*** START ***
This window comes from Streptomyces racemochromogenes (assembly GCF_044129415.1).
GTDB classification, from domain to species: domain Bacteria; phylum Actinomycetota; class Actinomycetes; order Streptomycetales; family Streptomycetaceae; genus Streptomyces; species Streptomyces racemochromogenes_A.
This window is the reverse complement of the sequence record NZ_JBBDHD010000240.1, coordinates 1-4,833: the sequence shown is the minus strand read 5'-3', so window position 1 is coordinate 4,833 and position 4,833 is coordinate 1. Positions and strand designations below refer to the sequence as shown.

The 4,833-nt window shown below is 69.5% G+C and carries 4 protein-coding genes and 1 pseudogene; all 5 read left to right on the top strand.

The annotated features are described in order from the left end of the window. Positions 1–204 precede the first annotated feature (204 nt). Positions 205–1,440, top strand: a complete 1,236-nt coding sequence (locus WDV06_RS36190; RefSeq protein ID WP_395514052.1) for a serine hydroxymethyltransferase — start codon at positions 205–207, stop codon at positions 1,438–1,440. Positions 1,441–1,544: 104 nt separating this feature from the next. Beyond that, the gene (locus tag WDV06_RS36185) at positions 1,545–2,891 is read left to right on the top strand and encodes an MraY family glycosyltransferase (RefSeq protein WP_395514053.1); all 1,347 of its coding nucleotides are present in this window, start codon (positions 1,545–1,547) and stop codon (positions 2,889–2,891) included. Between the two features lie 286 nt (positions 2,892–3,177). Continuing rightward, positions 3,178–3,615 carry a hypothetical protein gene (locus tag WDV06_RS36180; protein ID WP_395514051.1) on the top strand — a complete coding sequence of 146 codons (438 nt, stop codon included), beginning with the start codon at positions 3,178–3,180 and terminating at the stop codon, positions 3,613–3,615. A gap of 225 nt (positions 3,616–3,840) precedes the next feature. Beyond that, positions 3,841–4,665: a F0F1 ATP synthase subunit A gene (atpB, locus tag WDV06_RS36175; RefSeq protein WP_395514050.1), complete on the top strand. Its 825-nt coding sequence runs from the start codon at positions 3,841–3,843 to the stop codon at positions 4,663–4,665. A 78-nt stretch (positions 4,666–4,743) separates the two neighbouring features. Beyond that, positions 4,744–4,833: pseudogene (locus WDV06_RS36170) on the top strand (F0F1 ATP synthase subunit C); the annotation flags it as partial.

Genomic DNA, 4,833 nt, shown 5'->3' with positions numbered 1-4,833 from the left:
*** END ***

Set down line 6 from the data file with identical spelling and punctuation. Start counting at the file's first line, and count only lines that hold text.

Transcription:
Genomic DNA, 4,833 nt, shown 5'->3' with positions numbered 1-4,833 from the left: